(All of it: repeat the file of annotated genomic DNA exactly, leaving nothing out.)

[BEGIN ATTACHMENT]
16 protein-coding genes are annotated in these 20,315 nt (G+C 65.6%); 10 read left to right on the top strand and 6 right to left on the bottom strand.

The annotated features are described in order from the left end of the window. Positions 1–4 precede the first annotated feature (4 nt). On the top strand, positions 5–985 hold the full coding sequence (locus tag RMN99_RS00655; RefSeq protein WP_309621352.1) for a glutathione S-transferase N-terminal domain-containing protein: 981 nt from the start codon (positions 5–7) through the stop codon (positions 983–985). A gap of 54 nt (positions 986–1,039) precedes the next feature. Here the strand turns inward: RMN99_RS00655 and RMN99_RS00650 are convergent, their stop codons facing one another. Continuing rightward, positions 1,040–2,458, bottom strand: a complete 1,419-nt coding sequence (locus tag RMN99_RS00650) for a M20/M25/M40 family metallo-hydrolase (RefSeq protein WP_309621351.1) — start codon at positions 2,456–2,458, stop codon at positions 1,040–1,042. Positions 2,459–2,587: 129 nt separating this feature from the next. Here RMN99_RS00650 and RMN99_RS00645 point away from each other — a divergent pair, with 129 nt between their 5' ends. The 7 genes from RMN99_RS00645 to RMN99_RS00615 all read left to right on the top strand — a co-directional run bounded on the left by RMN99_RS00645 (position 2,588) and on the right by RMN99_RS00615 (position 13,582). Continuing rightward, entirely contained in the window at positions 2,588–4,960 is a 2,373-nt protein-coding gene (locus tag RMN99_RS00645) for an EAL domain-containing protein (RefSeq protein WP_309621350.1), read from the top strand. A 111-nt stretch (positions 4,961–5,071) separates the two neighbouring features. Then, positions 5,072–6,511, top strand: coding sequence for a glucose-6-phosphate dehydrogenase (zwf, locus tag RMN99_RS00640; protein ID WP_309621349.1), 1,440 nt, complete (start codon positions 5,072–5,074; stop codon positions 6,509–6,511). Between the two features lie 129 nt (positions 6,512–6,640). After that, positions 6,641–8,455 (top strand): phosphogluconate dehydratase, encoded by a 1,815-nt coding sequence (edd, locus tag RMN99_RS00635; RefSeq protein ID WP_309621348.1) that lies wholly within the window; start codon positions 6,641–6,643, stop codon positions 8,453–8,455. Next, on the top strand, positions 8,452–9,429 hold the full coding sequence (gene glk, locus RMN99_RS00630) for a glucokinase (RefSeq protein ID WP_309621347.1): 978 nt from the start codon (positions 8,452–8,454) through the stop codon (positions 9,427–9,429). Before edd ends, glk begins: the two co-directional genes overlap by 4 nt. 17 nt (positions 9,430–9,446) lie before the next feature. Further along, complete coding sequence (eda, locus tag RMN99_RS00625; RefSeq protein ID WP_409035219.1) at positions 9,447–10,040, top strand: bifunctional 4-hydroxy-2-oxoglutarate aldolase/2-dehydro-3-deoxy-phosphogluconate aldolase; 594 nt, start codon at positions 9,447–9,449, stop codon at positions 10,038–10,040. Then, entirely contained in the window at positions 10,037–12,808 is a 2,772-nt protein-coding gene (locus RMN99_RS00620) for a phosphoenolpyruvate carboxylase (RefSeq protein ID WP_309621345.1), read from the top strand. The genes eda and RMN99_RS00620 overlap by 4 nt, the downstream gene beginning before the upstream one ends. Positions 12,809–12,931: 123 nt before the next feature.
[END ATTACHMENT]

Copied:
16 protein-coding genes are annotated in these 20,315 nt (G+C 65.6%); 10 read left to right on the top strand and 6 right to left on the bottom strand.

The annotated features are described in order from the left end of the window. Positions 1–4 precede the first annotated feature (4 nt). On the top strand, positions 5–985 hold the full coding sequence (locus tag RMN99_RS00655; RefSeq protein WP_309621352.1) for a glutathione S-transferase N-terminal domain-containing protein: 981 nt from the start codon (positions 5–7) through the stop codon (positions 983–985). A gap of 54 nt (positions 986–1,039) precedes the next feature. Here the strand turns inward: RMN99_RS00655 and RMN99_RS00650 are convergent, their stop codons facing one another. Continuing rightward, positions 1,040–2,458, bottom strand: a complete 1,419-nt coding sequence (locus tag RMN99_RS00650) for a M20/M25/M40 family metallo-hydrolase (RefSeq protein WP_309621351.1) — start codon at positions 2,456–2,458, stop codon at positions 1,040–1,042. Positions 2,459–2,587: 129 nt separating this feature from the next. Here RMN99_RS00650 and RMN99_RS00645 point away from each other — a divergent pair, with 129 nt between their 5' ends. The 7 genes from RMN99_RS00645 to RMN99_RS00615 all read left to right on the top strand — a co-directional run bounded on the left by RMN99_RS00645 (position 2,588) and on the right by RMN99_RS00615 (position 13,582). Continuing rightward, entirely contained in the window at positions 2,588–4,960 is a 2,373-nt protein-coding gene (locus tag RMN99_RS00645) for an EAL domain-containing protein (RefSeq protein WP_309621350.1), read from the top strand. A 111-nt stretch (positions 4,961–5,071) separates the two neighbouring features. Then, positions 5,072–6,511, top strand: coding sequence for a glucose-6-phosphate dehydrogenase (zwf, locus tag RMN99_RS00640; protein ID WP_309621349.1), 1,440 nt, complete (start codon positions 5,072–5,074; stop codon positions 6,509–6,511). Between the two features lie 129 nt (positions 6,512–6,640). After that, positions 6,641–8,455 (top strand): phosphogluconate dehydratase, encoded by a 1,815-nt coding sequence (edd, locus tag RMN99_RS00635; RefSeq protein ID WP_309621348.1) that lies wholly within the window; start codon positions 6,641–6,643, stop codon positions 8,453–8,455. Next, on the top strand, positions 8,452–9,429 hold the full coding sequence (gene glk, locus RMN99_RS00630) for a glucokinase (RefSeq protein ID WP_309621347.1): 978 nt from the start codon (positions 8,452–8,454) through the stop codon (positions 9,427–9,429). Before edd ends, glk begins: the two co-directional genes overlap by 4 nt. 17 nt (positions 9,430–9,446) lie before the next feature. Further along, complete coding sequence (eda, locus tag RMN99_RS00625; RefSeq protein ID WP_409035219.1) at positions 9,447–10,040, top strand: bifunctional 4-hydroxy-2-oxoglutarate aldolase/2-dehydro-3-deoxy-phosphogluconate aldolase; 594 nt, start codon at positions 9,447–9,449, stop codon at positions 10,038–10,040. Then, entirely contained in the window at positions 10,037–12,808 is a 2,772-nt protein-coding gene (locus RMN99_RS00620) for a phosphoenolpyruvate carboxylase (RefSeq protein ID WP_309621345.1), read from the top strand. The genes eda and RMN99_RS00620 overlap by 4 nt, the downstream gene beginning before the upstream one ends. Positions 12,809–12,931: 123 nt before the next feature.